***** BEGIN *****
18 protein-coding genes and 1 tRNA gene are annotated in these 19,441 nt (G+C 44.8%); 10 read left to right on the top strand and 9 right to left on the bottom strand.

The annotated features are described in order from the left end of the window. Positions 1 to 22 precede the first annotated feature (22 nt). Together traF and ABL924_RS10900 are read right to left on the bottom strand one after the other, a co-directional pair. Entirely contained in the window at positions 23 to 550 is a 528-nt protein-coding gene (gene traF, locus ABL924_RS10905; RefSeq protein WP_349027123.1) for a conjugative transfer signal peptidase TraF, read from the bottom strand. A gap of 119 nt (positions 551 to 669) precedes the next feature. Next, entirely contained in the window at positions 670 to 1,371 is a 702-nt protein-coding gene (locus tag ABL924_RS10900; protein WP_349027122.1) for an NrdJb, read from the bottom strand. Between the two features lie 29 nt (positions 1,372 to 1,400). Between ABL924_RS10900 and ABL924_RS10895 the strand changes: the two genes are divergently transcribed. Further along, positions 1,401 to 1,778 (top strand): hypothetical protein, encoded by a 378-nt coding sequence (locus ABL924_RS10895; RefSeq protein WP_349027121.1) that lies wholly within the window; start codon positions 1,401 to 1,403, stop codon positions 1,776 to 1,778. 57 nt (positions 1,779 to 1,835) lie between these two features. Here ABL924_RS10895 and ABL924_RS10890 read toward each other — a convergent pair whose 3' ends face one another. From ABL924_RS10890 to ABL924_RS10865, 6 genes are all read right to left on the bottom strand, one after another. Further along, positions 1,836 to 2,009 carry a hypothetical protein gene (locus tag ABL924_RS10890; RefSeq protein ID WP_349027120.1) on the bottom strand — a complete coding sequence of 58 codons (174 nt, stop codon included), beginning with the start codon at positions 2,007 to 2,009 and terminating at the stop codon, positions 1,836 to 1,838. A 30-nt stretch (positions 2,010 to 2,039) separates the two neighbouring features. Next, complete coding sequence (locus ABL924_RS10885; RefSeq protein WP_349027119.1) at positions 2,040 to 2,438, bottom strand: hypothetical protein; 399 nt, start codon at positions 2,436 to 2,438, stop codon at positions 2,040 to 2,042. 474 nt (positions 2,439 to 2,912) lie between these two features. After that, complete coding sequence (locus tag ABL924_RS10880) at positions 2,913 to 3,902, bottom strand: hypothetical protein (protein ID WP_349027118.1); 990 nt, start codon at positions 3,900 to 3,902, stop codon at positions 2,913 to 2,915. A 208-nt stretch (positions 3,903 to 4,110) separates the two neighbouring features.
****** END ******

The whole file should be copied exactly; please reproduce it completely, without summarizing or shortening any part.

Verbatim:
18 protein-coding genes and 1 tRNA gene are annotated in these 19,441 nt (G+C 44.8%); 10 read left to right on the top strand and 9 right to left on the bottom strand.

The annotated features are described in order from the left end of the window. Positions 1 to 22 precede the first annotated feature (22 nt). Together traF and ABL924_RS10900 are read right to left on the bottom strand one after the other, a co-directional pair. Entirely contained in the window at positions 23 to 550 is a 528-nt protein-coding gene (gene traF, locus ABL924_RS10905; RefSeq protein WP_349027123.1) for a conjugative transfer signal peptidase TraF, read from the bottom strand. A gap of 119 nt (positions 551 to 669) precedes the next feature. Next, entirely contained in the window at positions 670 to 1,371 is a 702-nt protein-coding gene (locus tag ABL924_RS10900; protein WP_349027122.1) for an NrdJb, read from the bottom strand. Between the two features lie 29 nt (positions 1,372 to 1,400). Between ABL924_RS10900 and ABL924_RS10895 the strand changes: the two genes are divergently transcribed. Further along, positions 1,401 to 1,778 (top strand): hypothetical protein, encoded by a 378-nt coding sequence (locus ABL924_RS10895; RefSeq protein WP_349027121.1) that lies wholly within the window; start codon positions 1,401 to 1,403, stop codon positions 1,776 to 1,778. 57 nt (positions 1,779 to 1,835) lie between these two features. Here ABL924_RS10895 and ABL924_RS10890 read toward each other — a convergent pair whose 3' ends face one another. From ABL924_RS10890 to ABL924_RS10865, 6 genes are all read right to left on the bottom strand, one after another. Further along, positions 1,836 to 2,009 carry a hypothetical protein gene (locus tag ABL924_RS10890; RefSeq protein ID WP_349027120.1) on the bottom strand — a complete coding sequence of 58 codons (174 nt, stop codon included), beginning with the start codon at positions 2,007 to 2,009 and terminating at the stop codon, positions 1,836 to 1,838. A 30-nt stretch (positions 2,010 to 2,039) separates the two neighbouring features. Next, complete coding sequence (locus ABL924_RS10885; RefSeq protein WP_349027119.1) at positions 2,040 to 2,438, bottom strand: hypothetical protein; 399 nt, start codon at positions 2,436 to 2,438, stop codon at positions 2,040 to 2,042. 474 nt (positions 2,439 to 2,912) lie between these two features. After that, complete coding sequence (locus tag ABL924_RS10880) at positions 2,913 to 3,902, bottom strand: hypothetical protein (protein ID WP_349027118.1); 990 nt, start codon at positions 3,900 to 3,902, stop codon at positions 2,913 to 2,915. A 208-nt stretch (positions 3,903 to 4,110) separates the two neighbouring features.